BRUSSELS, Belgium (AFP) — The campaign for this week’s European elections has raised the specter of a surge in extreme nationalist and populist views, and no community is more concerned than the continent’s Jews.
Recent years have seen an increase in anti-Semitic speech and violence in many parts of the continent, with once taboo language sometimes creeping into mainstream politics.
Before World War II and the Holocaust, Europe counted more than nine million Jews. Today the community numbers fewer than two million, and its leaders fear more departures.
European Jews are urging their neighbors to vote for unity and to reject extremism when they go to the polls in European Parliament elections set for Thursday through Sunday.
“We know… maybe better than anyone, what Europe was built on, after the Holocaust, after the horrors of the war,” Ariella Woitchik, director of European affairs at the European Jewish Congress (EJC), told AFP.
“And we don’t consider that peace is a given thing.”
Woitchik spoke in Brussels, the EU capital and a city where soldiers and police still mount guard outside synagogues and kosher shops five years after a murderous gun attack on its Jewish Museum.
The threat is not imagined or exaggerated, according to the European Union’s Agency of Fundamental Rights, which recently conducted a wide-ranging survey in 12 member states.
“Findings from the 2018 survey show that hundreds of respondents personally experienced an anti-Semitic physical attack in the 12 months preceding the survey,” the report said.
“More than one in four of all respondents experienced anti-Semitic harassment at least once during that period.”
In January, EU Justice Commissioner Vera Jourova spoke out against anti-Semitism, warning: “When Jews have left Europe in the past, it has never been a good sign of the state of Europe.”
But Jews are once again considering leaving Europe, as many did before and after World War II.
“The numbers have gone down in the past 20 years. There used to be two million Jews, it went down to 1.6 million,” Pinchas Goldschmidt, Chief Rabbi of Moscow and president of Conference of European Rabbis, told AFP.
“A lot of people left. We had a whole wave of terror in France, Belgium, Denmark and in other places. So we see these elections as extremely important, giving a message to the Jews of Europe that you’re still welcome in Europe.”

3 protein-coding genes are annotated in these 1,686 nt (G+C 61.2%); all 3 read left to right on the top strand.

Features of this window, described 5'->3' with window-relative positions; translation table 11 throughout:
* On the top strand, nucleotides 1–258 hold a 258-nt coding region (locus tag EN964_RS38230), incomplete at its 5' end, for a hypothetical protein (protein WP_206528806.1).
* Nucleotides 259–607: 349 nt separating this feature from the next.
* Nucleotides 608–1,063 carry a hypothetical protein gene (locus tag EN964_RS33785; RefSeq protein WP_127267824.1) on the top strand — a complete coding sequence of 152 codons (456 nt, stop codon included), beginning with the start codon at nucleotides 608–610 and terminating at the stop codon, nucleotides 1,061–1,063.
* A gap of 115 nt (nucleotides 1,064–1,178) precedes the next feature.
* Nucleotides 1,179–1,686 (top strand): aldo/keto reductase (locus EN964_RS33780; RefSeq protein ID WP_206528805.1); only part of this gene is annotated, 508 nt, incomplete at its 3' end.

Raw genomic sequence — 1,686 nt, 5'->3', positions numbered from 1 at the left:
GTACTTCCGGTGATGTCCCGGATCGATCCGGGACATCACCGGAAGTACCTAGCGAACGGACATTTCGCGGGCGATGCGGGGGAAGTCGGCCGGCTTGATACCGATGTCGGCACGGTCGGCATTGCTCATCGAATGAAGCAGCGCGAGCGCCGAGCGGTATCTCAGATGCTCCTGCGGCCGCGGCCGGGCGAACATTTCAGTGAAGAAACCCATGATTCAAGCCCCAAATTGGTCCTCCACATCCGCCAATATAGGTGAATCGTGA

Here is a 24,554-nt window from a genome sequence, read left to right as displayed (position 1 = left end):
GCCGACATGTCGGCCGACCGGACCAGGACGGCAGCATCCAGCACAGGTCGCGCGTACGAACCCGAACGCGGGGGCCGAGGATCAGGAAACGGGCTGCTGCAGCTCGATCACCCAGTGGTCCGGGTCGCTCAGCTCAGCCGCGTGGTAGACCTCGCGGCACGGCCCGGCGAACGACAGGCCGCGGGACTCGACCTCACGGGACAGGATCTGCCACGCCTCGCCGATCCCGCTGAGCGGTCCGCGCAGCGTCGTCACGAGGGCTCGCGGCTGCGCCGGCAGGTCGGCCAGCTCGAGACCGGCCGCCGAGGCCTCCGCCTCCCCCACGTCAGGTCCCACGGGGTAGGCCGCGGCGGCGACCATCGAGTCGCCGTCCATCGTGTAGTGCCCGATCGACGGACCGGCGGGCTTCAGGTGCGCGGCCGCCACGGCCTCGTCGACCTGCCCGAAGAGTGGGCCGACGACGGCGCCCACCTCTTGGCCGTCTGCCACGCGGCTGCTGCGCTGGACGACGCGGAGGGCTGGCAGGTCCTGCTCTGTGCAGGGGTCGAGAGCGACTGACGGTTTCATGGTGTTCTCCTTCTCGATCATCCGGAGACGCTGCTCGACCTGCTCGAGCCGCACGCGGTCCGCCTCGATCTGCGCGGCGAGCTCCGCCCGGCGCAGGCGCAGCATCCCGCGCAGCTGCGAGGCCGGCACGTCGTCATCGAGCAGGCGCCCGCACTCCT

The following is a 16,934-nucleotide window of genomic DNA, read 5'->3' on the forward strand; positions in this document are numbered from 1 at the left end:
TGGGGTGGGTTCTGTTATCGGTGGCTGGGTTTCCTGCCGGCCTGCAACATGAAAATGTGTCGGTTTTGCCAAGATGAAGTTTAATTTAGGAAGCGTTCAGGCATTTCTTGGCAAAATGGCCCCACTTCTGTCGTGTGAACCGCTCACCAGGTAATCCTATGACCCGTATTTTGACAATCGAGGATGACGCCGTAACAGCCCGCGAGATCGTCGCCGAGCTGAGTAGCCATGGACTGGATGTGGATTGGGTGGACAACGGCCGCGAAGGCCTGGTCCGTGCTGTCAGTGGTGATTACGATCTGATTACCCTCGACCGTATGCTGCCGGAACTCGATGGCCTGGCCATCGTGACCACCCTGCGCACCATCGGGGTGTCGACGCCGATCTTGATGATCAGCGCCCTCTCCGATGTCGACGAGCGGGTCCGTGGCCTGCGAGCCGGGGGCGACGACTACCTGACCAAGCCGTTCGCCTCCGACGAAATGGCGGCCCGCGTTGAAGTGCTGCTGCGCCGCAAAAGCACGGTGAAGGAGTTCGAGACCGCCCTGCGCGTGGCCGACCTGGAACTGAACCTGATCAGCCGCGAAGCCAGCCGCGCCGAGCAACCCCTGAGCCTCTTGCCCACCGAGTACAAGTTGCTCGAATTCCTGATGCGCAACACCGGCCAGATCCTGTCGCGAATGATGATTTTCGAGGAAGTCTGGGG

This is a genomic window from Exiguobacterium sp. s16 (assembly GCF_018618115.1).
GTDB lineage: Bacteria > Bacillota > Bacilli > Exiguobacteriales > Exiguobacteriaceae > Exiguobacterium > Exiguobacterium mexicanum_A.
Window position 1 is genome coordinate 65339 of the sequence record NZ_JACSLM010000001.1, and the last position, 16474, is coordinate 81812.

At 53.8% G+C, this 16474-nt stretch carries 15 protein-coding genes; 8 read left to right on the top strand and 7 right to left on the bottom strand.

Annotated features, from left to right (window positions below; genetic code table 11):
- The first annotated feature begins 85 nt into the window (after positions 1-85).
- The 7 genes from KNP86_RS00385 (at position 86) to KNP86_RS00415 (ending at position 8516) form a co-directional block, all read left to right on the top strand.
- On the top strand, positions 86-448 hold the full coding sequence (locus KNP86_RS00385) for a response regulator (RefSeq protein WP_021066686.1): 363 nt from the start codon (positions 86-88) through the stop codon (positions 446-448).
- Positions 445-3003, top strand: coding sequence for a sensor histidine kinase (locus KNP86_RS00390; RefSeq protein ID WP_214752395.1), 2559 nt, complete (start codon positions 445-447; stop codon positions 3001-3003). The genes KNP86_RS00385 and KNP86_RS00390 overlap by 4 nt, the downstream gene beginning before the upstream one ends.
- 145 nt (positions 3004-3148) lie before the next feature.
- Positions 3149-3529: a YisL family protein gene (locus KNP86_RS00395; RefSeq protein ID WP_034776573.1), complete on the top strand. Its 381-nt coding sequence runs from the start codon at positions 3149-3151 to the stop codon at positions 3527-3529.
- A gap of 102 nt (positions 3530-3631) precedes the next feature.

Modern European parties, even those on the far right, rarely openly espouse anti-Semitic views, but the recent election campaign has had worrying undercurrents for the community.
In Hungary, Prime Minister Viktor Orban’s party has made a target of Jewish financier and philanthropist George Soros, accusing him of secretly plotting with Brussels to swamp Europe with immigrants.
“It wasn’t overt, but there were some tropes used,” Goldschmidt said.
This week Prime Minister Mateusz Morawiecki of Poland sparked outrage by declaring that if Warsaw paid reparations for Jewish property stolen during the Holocaust it would be Hitler’s “posthumous victory.”
This came after a far-right candidate in the Polish city of Kielce interrupted a televised debate to try to place a kippa on a ruling party candidate’s head, declaring: “They kneel before the Jews.”
For Goldschmidt, the excesses of the campaign reflect a broader trend of spreading hatred that has even seen German extremists marching with neo-Nazi symbols.
“We have the Brown Shirts marching in Germany. Anti-Semitism has again been invoked as part of the mainstream… politicians are not afraid to use it when they need it,” the rabbi said. “World War II is turning into a memory and people are forgetting what it was like to live without a European Union, without all those values that are so important for a continent that was at constant war for hundreds of years.”
Jewish community leaders accept that many mainstream politicians have, in some cases belatedly, begun to realize the scale of the problem, even if they have struggled to confront it.
Groups like the EJC have been successful in some cases in convincing EU and member state agencies to adopt the International Holocaust Remembrance Alliance’s definition of anti-Semitism.
But the tone of the debate in Europe has raised concerns, and community leaders have urged all to vote against the extremes.
“It’s definitely linked,” Woitchik argues. “Whether it comes from the left or the right, both extremes are extremely negative… It spreads hatred, whether it is online or… through very violent physical attacks.
“So all this creates a feeling of anxiety among the Jewish community. Now we have even talked about an emergency feeling because if things don’t get better, people are even contemplating leaving Europe,” she said.
“The message that we are trying to spread now… is to call on people to vote and to vote for a pro-European party.”